The dramatic findings about the disappearance of work for middle-aged and older males imply that since 1979 about 800,000 men over the age of 50 have vanished from the workforce. And two-fifths of men between 55 and 65 no longer work.
They are either low earners who lose their jobs, or high earners given early retirement as a form of redundancy.
The report, published today by the Centre for Analysis of Social Exclusion at the London School of Economics, finds that the trend has been getting worse.
Each successive generation of men is more disadvantaged, and economic recovery has not halted the trend.
It concludes: "Not only are older men today less likely to be employed than their fathers, but there is also a real possibility that employment levels among their sons will be even lower when they reach middle age."
Professor John Hills, director of the centre, said: "Working lives of 30 years are no longer uncommon." The problem with this was that company pensions devised when a 40-year career was the norm were unlikely to be adequate for an extra decade of retirement.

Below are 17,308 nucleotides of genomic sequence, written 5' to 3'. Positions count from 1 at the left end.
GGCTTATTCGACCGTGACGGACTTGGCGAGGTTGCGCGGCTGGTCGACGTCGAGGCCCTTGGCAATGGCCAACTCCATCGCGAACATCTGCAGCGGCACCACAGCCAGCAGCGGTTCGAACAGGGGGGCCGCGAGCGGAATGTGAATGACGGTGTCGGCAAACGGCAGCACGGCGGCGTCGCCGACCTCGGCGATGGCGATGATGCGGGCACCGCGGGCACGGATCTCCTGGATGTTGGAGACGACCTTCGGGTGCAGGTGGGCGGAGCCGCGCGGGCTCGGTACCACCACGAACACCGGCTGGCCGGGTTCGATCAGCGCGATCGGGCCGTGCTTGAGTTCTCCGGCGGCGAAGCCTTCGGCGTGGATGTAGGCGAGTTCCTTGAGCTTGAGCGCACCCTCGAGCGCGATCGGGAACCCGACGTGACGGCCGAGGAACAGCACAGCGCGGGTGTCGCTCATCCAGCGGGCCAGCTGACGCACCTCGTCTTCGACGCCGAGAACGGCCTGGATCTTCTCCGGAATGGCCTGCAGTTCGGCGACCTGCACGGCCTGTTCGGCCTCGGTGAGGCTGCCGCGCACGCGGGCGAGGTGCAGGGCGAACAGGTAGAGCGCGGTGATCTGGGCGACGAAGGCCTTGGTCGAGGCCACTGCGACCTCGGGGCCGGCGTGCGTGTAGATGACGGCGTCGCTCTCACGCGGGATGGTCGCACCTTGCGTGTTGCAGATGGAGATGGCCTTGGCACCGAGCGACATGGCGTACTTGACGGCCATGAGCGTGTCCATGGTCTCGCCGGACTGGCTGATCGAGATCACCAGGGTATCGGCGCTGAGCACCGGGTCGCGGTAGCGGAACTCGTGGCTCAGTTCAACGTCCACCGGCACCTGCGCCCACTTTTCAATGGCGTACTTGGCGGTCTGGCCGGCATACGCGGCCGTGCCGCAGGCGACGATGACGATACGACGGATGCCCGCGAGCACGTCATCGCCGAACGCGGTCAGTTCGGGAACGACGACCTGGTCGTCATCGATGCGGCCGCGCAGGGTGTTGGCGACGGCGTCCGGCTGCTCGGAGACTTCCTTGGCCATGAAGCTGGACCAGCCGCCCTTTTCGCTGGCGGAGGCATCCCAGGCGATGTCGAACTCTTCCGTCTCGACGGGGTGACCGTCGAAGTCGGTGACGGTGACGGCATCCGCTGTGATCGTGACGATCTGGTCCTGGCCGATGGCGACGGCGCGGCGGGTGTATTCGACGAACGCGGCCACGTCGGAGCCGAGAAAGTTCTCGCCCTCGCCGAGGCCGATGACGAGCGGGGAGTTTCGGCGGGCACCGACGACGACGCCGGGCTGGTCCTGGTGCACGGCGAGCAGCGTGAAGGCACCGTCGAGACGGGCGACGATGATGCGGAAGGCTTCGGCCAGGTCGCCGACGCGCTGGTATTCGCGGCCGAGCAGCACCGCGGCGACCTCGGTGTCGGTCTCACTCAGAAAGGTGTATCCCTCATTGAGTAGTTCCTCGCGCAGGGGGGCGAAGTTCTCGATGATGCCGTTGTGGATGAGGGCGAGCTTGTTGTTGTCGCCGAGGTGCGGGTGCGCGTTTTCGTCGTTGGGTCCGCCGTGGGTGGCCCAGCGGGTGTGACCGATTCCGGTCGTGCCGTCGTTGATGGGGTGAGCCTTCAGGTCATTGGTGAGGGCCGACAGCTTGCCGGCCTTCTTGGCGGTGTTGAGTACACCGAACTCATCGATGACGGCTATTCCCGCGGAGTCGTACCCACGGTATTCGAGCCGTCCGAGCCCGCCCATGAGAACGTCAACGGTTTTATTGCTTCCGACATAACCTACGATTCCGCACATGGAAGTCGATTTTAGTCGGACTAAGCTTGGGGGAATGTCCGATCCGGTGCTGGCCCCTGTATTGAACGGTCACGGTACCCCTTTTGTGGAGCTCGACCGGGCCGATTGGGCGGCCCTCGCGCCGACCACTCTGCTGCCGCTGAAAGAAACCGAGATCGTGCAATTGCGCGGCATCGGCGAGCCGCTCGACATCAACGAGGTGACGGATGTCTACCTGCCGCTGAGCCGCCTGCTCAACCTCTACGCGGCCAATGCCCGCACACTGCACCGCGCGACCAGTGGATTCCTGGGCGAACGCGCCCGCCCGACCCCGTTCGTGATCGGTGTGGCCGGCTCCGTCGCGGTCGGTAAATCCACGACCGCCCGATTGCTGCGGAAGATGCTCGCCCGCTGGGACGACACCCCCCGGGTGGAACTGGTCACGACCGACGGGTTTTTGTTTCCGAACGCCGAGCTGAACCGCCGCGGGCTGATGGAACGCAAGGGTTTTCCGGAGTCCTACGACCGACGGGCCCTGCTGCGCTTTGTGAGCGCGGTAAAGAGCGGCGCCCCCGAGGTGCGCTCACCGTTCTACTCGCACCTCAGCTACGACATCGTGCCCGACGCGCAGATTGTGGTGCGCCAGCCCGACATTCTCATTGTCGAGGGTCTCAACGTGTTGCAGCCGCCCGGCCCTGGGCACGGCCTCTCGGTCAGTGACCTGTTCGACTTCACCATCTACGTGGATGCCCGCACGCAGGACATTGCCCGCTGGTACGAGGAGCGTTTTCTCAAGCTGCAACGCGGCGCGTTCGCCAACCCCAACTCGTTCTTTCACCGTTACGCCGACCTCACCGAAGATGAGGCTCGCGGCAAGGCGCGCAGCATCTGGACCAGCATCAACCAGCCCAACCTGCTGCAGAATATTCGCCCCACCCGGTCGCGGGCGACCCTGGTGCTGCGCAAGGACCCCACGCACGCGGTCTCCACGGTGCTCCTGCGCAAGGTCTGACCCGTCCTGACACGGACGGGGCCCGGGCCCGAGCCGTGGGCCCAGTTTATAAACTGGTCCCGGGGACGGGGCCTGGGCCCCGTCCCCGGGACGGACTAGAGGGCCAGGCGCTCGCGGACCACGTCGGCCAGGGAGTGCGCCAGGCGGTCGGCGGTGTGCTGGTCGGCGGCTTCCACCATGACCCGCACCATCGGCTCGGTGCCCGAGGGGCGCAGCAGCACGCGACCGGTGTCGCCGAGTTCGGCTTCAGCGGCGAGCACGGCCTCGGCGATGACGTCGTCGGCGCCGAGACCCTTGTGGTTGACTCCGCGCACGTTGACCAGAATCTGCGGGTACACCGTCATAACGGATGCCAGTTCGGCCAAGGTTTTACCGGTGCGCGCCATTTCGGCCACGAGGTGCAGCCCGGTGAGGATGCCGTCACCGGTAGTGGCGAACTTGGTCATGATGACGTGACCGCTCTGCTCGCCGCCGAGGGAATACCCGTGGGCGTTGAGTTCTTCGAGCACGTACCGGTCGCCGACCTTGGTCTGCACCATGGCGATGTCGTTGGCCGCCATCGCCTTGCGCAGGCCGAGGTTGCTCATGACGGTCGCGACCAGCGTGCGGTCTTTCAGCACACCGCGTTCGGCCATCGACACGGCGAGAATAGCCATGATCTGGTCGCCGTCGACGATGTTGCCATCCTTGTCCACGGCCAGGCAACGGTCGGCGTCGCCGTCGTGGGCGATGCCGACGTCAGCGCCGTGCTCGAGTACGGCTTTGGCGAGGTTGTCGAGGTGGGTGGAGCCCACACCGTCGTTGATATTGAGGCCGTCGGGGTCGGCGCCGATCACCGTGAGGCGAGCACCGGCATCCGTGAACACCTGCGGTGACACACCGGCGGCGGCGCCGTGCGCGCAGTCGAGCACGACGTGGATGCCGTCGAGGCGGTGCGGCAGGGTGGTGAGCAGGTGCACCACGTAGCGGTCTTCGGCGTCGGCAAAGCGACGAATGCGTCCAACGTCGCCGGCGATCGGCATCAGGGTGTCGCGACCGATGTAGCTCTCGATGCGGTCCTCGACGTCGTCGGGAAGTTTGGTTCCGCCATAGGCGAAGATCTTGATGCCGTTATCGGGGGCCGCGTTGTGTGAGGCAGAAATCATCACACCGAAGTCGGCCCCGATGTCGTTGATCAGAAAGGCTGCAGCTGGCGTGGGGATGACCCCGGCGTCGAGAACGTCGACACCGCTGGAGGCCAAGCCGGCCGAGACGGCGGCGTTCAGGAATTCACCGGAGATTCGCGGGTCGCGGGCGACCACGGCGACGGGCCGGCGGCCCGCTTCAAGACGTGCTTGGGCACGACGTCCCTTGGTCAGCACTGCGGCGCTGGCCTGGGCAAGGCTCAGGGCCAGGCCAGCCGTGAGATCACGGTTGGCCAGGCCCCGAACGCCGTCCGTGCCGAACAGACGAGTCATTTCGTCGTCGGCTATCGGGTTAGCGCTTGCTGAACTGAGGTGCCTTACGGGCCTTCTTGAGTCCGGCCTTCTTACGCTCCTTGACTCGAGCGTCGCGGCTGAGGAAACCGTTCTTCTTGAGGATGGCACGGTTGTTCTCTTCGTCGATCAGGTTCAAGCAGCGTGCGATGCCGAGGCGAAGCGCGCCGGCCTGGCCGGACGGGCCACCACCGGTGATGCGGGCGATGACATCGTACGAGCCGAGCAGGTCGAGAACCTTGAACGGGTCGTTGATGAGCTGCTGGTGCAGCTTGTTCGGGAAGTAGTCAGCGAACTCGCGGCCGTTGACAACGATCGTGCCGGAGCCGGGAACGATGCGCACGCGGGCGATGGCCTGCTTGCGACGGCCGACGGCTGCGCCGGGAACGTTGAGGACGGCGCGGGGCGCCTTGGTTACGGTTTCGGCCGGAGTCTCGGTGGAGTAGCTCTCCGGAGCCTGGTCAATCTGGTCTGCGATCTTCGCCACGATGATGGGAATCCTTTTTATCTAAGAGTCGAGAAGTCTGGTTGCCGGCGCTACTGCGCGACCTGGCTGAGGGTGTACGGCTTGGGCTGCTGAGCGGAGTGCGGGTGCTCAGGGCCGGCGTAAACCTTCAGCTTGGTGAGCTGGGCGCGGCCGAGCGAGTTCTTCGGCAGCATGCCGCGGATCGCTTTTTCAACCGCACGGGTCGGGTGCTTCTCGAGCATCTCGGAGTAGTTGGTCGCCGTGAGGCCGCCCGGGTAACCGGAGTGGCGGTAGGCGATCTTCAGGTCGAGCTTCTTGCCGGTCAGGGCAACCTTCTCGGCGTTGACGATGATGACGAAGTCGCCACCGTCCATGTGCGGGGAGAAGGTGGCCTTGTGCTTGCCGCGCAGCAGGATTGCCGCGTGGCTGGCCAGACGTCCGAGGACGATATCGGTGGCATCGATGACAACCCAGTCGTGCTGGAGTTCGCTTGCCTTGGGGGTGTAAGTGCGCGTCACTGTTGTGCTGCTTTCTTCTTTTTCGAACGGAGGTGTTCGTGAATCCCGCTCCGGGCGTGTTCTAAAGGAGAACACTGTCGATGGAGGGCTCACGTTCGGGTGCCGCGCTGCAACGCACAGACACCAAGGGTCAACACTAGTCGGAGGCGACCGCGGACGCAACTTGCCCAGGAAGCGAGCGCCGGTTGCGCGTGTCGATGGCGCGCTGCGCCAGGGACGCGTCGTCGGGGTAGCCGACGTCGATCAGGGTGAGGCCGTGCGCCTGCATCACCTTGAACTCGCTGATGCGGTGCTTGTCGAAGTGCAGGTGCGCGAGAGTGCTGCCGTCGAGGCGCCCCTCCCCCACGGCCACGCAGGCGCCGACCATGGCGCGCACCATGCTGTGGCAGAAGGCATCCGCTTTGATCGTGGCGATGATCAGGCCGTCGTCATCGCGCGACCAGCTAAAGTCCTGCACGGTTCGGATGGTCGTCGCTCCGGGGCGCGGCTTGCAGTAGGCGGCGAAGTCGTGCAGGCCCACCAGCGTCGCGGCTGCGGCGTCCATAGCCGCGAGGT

Professor Hills added: "It makes it harder to have a pension system that is both adequate and affordable - and it makes it more difficult for individuals to achieve sufficient pension provision for themselves."
The decision to quit the workforce early is not usually voluntary, the report concludes.
It says: "The cost to employers of salary-related pensions increases, often substantially, as people near retirement age, providing incentives to employers to encourage their employees to retire early."
A man in his late forties or early fifties on above average pay is 50 per cent more likely to leave the workforce if he has an occupational pension. Employers want to escape the cost of making their remaining pension contributions, while employees might not realise how inadequate their existing pension is likely to prove, the report says.
The people least likely to lose their jobs are those with above average wages but no occupational pension scheme.
Older men who have been made redundant are unlikely to return to work unless they can find a new job straight away. The longer they spend away from employment the less likely it is they will return to work.
The report also shows that a fall in male employment is accompanied by an decrease in economic activity among the age group as older men decide to retire rather than spend time looking for new jobs or claiming unemployment benefit.
The other category of older men likely to have dropped out consists of those with very low wages, often in declining industries.
In addition, the pattern of demand for employees in the economy has shifted away from older men in favour of younger women, the report says.
Females in their thirties are much more likely to be in work than they used to be, it reveals.Reuse content